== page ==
Thursday, December 22, 2016

Construction - Insulating the Earth Contact North Wall

Intentional Compromise
In a perfect world, the earth contact north wall would have been a full two stories high, i.e., at least 16 feet.  But to have done so would have increased its cost so significantly that I decided to stop at 12' with the concrete and carry the wall to second story height with a short truss wall.  The latter could be done with salvaged lumber and my free labor as opposed to paying for professional labor and buying several more yards of concrete to increase the height, not just of the 12" thick wall itself, but the three substantial deadmen behind the wall as well.

Moreover, it will be easier with the truss wall to achieve an R-48+ to match the other external truss walls than to insulate a concrete wall to this R-value.  But the advantages of a higher wall of concrete would have been an additional 200 sq ft of earth contact for the AGS system and more of the wall totally impenetrable by air infiltration/exfiltration. However, I am betting that (a) the large floor area of the house, (b) the +/-10' of uninsulated north earth contact wall, (c) a partial earth contact west wall and (d) the insulation/watershed umbrella will provide all of the insulated and dry thermal mass the house will ever need without the additional 4' of concrete for the north wall.  Therefore, I think the additional 200 sq ft of earth contact would have been expensive insurance for a problem that probably does not exist.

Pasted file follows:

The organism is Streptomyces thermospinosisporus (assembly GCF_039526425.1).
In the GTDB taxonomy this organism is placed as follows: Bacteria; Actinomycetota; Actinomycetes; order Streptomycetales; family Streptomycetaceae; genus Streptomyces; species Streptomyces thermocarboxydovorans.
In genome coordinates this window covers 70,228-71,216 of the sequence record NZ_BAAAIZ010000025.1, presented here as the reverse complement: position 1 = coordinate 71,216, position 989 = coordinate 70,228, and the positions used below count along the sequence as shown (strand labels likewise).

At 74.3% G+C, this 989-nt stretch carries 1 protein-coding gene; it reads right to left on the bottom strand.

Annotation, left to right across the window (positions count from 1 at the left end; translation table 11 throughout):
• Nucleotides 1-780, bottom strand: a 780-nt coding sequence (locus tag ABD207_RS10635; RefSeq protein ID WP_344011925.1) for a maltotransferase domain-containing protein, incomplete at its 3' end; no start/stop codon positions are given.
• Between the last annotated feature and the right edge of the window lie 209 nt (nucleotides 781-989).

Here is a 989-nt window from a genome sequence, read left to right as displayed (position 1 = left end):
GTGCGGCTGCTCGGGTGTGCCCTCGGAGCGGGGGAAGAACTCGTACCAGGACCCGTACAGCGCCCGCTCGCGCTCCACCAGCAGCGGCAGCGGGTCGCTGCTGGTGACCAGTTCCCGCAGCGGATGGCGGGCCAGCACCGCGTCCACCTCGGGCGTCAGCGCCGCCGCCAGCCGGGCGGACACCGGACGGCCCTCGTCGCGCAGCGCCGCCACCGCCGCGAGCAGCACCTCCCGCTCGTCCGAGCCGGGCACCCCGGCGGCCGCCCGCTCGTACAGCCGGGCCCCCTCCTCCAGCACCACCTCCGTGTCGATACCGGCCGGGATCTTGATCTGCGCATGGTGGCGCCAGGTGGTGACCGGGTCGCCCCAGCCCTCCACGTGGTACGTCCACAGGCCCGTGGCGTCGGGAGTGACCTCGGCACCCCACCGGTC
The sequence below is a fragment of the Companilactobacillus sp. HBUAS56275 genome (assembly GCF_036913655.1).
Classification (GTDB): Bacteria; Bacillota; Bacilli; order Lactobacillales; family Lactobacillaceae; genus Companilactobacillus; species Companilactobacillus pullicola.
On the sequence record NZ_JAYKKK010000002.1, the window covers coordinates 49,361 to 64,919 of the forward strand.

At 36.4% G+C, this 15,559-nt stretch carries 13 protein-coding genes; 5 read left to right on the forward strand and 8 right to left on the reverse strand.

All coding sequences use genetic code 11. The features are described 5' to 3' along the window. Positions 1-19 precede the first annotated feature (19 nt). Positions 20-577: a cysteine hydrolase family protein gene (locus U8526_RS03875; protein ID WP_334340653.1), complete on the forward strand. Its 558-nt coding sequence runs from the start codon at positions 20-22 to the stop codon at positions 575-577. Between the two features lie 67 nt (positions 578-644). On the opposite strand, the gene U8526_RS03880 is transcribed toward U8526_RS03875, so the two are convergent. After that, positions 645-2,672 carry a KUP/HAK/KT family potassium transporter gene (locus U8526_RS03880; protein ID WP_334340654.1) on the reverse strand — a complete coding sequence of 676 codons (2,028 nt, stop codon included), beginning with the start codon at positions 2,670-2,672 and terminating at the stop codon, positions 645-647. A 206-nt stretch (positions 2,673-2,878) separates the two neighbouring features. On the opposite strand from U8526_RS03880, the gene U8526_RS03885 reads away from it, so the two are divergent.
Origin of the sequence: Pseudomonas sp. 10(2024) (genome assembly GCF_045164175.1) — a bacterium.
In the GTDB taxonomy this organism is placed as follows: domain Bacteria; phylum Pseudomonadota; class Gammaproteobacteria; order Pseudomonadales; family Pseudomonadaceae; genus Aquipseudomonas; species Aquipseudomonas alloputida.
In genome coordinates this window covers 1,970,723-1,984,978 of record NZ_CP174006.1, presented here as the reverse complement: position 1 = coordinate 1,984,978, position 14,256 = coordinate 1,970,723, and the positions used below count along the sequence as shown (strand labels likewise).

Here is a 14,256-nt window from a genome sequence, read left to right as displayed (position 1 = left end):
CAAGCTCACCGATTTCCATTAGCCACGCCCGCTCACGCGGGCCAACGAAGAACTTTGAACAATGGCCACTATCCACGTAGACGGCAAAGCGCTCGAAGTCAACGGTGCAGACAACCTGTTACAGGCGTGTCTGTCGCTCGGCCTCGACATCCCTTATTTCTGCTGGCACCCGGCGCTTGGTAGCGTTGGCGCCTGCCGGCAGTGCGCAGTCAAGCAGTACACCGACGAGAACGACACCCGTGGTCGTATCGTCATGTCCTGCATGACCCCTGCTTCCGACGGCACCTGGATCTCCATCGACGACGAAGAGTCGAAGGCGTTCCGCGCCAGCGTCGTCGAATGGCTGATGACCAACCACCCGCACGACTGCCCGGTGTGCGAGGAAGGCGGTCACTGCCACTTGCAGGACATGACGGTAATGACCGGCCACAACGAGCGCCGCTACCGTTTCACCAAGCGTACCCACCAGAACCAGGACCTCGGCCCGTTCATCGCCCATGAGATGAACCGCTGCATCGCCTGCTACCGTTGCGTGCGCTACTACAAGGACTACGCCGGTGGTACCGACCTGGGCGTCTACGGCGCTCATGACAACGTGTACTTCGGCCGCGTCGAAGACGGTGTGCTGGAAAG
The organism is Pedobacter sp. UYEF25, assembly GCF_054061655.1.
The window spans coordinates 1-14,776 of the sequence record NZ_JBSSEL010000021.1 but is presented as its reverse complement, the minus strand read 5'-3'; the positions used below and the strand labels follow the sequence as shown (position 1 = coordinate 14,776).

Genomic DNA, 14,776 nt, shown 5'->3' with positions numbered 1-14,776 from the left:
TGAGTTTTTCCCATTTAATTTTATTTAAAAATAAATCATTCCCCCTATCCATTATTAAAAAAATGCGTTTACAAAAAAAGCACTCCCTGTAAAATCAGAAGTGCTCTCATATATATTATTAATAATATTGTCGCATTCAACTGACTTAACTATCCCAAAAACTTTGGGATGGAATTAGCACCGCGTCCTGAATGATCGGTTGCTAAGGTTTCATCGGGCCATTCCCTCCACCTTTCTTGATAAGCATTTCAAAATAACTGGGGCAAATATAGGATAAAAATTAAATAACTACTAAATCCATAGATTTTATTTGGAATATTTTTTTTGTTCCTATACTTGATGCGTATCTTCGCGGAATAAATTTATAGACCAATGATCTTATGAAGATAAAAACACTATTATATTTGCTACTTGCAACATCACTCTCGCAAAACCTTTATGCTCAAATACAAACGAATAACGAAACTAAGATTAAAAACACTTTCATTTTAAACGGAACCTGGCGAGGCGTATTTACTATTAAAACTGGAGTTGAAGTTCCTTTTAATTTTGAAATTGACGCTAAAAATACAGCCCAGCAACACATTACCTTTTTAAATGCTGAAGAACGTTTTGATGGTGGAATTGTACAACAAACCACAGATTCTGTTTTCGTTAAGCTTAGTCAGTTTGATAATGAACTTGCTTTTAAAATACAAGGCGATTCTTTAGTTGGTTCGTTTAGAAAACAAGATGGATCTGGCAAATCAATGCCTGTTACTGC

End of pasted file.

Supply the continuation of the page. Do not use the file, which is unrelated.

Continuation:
Tweaking the Platon Damp-Proofing 
As described in a prior post, the Platon damp-proofing system was used on the lower 8' of
Original Platon installation
the tall section of the wall before backfilling began.  The top 4' still needed damp-proofing before it could be insulated.  I decided to keep the Platon system below the bottom of the metal channel that holds the insulation. Otherwise, the extra bulk would cause unevenness of the insulation because the top of the channel would be directly against the concrete and the bottom would hang over the bulky Platon material. Consequently, I installed only enough additional Platon to bridge the gap between the original material and the bottom of the channel.  As will become apparent presently, the two layers of plastic sheeting that waterproofs the metal channels and insulation will also waterproof the concrete even better than would the Platon material.  The exception to this arrangement was the first four feet at the ends of the wall where the insulation extended down nearly 6' behind what will eventually be retaining walls running more or less perpendicular to the wall.  Here the channels did overlay the Platon material and did flare out somewhat at the bottom.